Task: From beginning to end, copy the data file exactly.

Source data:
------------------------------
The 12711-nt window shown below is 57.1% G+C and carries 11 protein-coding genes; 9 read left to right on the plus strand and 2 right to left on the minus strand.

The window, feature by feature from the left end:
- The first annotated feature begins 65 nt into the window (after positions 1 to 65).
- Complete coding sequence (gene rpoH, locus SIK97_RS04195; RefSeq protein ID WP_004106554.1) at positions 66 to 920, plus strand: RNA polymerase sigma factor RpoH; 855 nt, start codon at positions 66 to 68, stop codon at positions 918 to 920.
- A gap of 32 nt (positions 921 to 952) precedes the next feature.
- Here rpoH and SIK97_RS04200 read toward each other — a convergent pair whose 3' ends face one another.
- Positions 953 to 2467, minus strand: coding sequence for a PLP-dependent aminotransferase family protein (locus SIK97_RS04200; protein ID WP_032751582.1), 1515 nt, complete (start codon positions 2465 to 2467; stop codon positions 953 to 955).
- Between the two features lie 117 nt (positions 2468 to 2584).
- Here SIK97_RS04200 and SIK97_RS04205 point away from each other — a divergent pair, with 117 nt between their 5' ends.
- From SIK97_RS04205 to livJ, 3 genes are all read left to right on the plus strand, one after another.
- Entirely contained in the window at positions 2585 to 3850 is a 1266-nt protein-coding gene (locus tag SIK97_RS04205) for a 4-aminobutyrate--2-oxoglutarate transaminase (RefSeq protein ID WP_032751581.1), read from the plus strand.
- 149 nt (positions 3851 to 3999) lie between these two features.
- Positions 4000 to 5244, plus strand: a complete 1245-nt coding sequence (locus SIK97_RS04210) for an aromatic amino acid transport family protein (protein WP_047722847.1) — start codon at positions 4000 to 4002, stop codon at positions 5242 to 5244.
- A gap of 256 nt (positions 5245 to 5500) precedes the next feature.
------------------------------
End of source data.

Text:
The 12711-nt window shown below is 57.1% G+C and carries 11 protein-coding genes; 9 read left to right on the plus strand and 2 right to left on the minus strand.

The window, feature by feature from the left end:
- The first annotated feature begins 65 nt into the window (after positions 1 to 65).
- Complete coding sequence (gene rpoH, locus SIK97_RS04195; RefSeq protein ID WP_004106554.1) at positions 66 to 920, plus strand: RNA polymerase sigma factor RpoH; 855 nt, start codon at positions 66 to 68, stop codon at positions 918 to 920.
- A gap of 32 nt (positions 921 to 952) precedes the next feature.
- Here rpoH and SIK97_RS04200 read toward each other — a convergent pair whose 3' ends face one another.
- Positions 953 to 2467, minus strand: coding sequence for a PLP-dependent aminotransferase family protein (locus SIK97_RS04200; protein ID WP_032751582.1), 1515 nt, complete (start codon positions 2465 to 2467; stop codon positions 953 to 955).
- Between the two features lie 117 nt (positions 2468 to 2584).
- Here SIK97_RS04200 and SIK97_RS04205 point away from each other — a divergent pair, with 117 nt between their 5' ends.
- From SIK97_RS04205 to livJ, 3 genes are all read left to right on the plus strand, one after another.
- Entirely contained in the window at positions 2585 to 3850 is a 1266-nt protein-coding gene (locus tag SIK97_RS04205) for a 4-aminobutyrate--2-oxoglutarate transaminase (RefSeq protein ID WP_032751581.1), read from the plus strand.
- 149 nt (positions 3851 to 3999) lie between these two features.
- Positions 4000 to 5244, plus strand: a complete 1245-nt coding sequence (locus SIK97_RS04210) for an aromatic amino acid transport family protein (protein WP_047722847.1) — start codon at positions 4000 to 4002, stop codon at positions 5242 to 5244.
- A gap of 256 nt (positions 5245 to 5500) precedes the next feature.